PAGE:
It’s been a long road to Minnesota for Joe Lieberman.
Eight years ago he was the No. 2 on Al Gore’s ticket against President George Bush and Vice President Dick Cheney. At the time, he stood before the Democratic National Convention (DNC) and made a rousing acceptance speech that promoted the progressive agenda: better health care, campaign finance reform, a stronger public education system. He invoked the memory of Jack Kennedy while energizing Democrats to stand up and support their party, his party.
He and Gore lost the election. Then Sept. 11th happened. The Iraq war began. America began to fracture. As the war extended and the emotional and financial costs increased, Democrats — who supported the effort early — began changing their stance.
Most of them anyway.
Always a man of conviction, Lieberman continued fighting for the Iraq war even at the cost of losing his own party. He became known as Turncoat Joe, a traitor. His popularity in Washington, D.C., and at home faded. In 2006, he lost a Democratic primary bid in Connecticut for his reelection to a once untouchable Senate seat. Not to be deterred, he turned independent and won the election.
Lieberman hasn’t strayed far from the Democratic Party in recent years even if no longer a part of it. He still caucuses with the party and he touts a primarily liberal voting record siding with Barack Obama more than McCain. He chairs the Homeland Security and Governmental Affairs Committee and maintains close relationships with Dems on the Hill. Yet, he isn’t completely accepted among the rank and file and in many ways must feel an outsider now.
As Lieberman stood from the speakers’ podium Tuesday night, the prime-time speaker at the Republican National Convention, it was hard not to think about his long road to Minnesota. How he came to be on that stage, speaking out against a party that hasn’t warmed to his maverick style and against a leader he calls too inexperienced. Not really liked by Democrats and not fully accepted by Republicans, Lieberman himself must have contemplated at least once how he had strayed so far from the acceptance speech he delivered eight years ago at the DNC.
“What after all is a Democrat like me doing at a Republican convention like this?” he said. “Well, I tell you what, I am here to support John McCain because country matters more than party. I am here tonight for a simple reason: John McCain is the best choice to bring our country together and lead America forward.”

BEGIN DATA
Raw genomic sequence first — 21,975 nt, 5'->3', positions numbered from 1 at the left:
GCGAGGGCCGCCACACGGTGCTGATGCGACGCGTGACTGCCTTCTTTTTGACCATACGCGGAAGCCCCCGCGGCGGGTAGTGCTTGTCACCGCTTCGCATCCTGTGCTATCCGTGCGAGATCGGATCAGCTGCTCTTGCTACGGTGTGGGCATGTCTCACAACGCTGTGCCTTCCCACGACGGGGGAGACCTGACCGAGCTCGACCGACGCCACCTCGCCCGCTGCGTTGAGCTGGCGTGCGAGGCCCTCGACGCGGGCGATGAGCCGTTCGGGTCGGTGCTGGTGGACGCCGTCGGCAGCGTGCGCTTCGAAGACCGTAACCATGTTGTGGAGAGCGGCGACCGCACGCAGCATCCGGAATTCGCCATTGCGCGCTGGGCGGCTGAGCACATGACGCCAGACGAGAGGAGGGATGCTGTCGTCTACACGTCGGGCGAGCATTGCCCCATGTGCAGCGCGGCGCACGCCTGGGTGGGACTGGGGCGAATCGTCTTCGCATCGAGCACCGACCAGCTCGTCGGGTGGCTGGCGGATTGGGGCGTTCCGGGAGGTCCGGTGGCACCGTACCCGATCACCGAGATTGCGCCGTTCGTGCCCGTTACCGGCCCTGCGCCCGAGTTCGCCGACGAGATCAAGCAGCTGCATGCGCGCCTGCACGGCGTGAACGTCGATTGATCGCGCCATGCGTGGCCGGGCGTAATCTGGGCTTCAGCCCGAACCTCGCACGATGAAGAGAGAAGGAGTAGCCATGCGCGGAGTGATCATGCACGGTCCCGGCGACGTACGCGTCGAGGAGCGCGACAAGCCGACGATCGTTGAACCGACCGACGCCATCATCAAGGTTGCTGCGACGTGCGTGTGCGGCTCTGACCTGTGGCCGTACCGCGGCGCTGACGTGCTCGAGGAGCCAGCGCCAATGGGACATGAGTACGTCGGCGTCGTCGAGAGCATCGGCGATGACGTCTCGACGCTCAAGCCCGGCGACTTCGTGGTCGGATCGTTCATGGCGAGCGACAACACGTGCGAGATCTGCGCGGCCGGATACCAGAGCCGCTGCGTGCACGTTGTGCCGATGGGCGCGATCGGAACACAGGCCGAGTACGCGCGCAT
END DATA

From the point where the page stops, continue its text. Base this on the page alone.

Spoken like a true friend.
John McCain trusts Lieberman, even if his party is wary. The two are together on the campaign trail often and Lieberman has become a background fixture in many of McCain’s impromptu press briefings on runways around the world. They help each other’s political persona and, despite voting differently most of the time, have found a way to see eye to eye.
It’s understandable McCain is rumored to have wanted Lieberman for his vice president. Lieberman has the credentials and understands foreign policy matters. He has been through the VP ringer before. It would be seen as a bipartisan effort to bring a new politics to Washington, D.C., and could attract undecided voters.
But, the risk of alienating the party’s base was too great and McCain instead rolled the dice with Alaska Gov. Sarah Palin. And thus, it came to be, a rusty Democrat, once a shining star in his party, standing on the stage at the Republican’s biggest party of the year delivering a speech to 20,000 die-hard partisans about the value of bipartisanship and cooperation, and to defend his friend John McCain.
“My Democratic friends know all about John’s record of independence,” Lieberman said reaffirming McCain’s maverick image while reinforcing his own. “That is why there are people spending so much time and so much money trying to convince people John is something else. God only made one John McCain and he is his own man.”